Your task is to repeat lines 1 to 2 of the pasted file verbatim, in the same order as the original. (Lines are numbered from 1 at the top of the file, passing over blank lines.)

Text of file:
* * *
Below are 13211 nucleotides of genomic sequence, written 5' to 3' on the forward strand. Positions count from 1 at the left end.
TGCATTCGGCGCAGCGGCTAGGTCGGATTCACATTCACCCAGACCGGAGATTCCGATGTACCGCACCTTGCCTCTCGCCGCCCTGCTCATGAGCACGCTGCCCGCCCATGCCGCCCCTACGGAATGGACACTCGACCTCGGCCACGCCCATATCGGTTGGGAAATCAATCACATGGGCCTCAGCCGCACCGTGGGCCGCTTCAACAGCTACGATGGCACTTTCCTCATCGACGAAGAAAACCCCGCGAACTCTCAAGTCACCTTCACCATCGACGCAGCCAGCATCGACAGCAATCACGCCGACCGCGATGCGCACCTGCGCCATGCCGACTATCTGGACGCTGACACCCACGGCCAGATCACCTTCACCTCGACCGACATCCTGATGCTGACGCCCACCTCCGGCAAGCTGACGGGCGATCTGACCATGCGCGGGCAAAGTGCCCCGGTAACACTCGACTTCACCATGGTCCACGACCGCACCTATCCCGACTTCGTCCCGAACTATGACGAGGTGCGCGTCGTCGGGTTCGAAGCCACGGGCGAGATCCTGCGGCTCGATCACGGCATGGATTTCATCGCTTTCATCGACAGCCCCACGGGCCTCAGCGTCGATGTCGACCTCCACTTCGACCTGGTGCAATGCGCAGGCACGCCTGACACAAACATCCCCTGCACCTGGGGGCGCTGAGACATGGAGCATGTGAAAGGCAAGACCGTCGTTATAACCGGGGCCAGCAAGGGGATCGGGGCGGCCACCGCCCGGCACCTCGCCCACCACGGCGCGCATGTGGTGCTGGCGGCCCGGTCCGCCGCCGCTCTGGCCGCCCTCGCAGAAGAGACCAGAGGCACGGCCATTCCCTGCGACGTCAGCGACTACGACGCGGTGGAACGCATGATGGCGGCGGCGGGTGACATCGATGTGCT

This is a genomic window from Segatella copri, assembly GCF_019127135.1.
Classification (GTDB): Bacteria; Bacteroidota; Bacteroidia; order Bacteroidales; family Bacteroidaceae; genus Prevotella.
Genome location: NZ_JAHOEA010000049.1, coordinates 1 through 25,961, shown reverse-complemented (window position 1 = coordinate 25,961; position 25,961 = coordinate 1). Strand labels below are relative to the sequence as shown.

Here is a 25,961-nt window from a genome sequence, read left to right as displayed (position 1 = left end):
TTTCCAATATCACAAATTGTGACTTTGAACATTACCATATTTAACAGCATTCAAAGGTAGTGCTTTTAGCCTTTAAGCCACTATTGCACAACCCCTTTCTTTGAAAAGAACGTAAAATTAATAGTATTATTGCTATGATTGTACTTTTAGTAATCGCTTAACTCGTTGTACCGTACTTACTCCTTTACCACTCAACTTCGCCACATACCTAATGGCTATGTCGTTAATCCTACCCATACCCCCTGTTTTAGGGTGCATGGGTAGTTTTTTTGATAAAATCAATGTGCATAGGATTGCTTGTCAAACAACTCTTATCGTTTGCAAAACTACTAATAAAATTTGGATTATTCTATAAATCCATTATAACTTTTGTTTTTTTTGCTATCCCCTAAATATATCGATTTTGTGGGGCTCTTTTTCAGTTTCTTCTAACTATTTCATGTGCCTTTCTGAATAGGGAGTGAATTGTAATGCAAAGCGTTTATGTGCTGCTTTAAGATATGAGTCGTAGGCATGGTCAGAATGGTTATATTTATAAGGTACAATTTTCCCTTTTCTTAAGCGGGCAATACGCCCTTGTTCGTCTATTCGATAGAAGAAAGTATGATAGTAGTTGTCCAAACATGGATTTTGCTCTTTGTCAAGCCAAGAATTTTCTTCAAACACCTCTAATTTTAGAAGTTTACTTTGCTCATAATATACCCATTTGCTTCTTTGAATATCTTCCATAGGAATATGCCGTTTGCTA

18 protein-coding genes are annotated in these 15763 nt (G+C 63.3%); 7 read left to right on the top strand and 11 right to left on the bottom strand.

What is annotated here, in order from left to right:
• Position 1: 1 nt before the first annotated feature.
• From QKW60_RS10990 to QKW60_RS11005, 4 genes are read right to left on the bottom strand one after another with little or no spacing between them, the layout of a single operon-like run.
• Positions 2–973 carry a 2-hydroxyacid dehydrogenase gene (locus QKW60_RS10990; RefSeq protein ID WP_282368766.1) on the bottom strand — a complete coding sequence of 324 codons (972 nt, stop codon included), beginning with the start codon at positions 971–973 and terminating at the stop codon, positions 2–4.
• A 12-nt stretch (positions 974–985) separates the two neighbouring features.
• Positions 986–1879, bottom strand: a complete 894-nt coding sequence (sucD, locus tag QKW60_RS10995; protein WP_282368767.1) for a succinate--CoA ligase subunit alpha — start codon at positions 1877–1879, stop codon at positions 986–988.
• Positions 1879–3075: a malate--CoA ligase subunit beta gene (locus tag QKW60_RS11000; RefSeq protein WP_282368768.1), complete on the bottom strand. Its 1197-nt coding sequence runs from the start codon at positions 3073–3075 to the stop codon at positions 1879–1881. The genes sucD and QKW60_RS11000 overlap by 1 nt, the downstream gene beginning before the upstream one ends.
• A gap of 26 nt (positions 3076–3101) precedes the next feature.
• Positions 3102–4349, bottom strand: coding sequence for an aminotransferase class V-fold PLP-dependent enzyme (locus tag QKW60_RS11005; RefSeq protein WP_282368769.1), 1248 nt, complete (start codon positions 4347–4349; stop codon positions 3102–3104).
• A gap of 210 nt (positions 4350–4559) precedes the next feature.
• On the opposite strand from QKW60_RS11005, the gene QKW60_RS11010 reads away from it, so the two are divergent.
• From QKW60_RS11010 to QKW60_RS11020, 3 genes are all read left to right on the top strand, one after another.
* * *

Below are 13211 nucleotides of genomic sequence, written 5' to 3' on the forward strand. Positions count from 1 at the left end.
TGCATTCGGCGCAGCGGCTAGGTCGGATTCACATTCACCCAGACCGGAGATTCCGATGTACCGCACCTTGCCTCTCGCCGCCCTGCTCATGAGCACGCTGCCCGCCCATGCCGCCCCTACGGAATGGACACTCGACCTCGGCCACGCCCATATCGGTTGGGAAATCAATCACATGGGCCTCAGCCGCACCGTGGGCCGCTTCAACAGCTACGATGGCACTTTCCTCATCGACGAAGAAAACCCCGCGAACTCTCAAGTCACCTTCACCATCGACGCAGCCAGCATCGACAGCAATCACGCCGACCGCGATGCGCACCTGCGCCATGCCGACTATCTGGACGCTGACACCCACGGCCAGATCACCTTCACCTCGACCGACATCCTGATGCTGACGCCCACCTCCGGCAAGCTGACGGGCGATCTGACCATGCGCGGGCAAAGTGCCCCGGTAACACTCGACTTCACCATGGTCCACGACCGCACCTATCCCGACTTCGTCCCGAACTATGACGAGGTGCGCGTCGTCGGGTTCGAAGCCACGGGCGAGATCCTGCGGCTCGATCACGGCATGGATTTCATCGCTTTCATCGACAGCCCCACGGGCCTCAGCGTCGATGTCGACCTCCACTTCGACCTGGTGCAATGCGCAGGCACGCCTGACACAAACATCCCCTGCACCTGGGGGCGCTGAGACATGGAGCATGTGAAAGGCAAGACCGTCGTTATAACCGGGGCCAGCAAGGGGATCGGGGCGGCCACCGCCCGGCACCTCGCCCACCACGGCGCGCATGTGGTGCTGGCGGCCCGGTCCGCCGCCGCTCTGGCCGCCCTCGCAGAAGAGACCAGAGGCACGGCCATTCCCTGCGACGTCAGCGACTACGACGCGGTGGAACGCATGATGGCGGCGGCGGGTGACATCGATGTGCT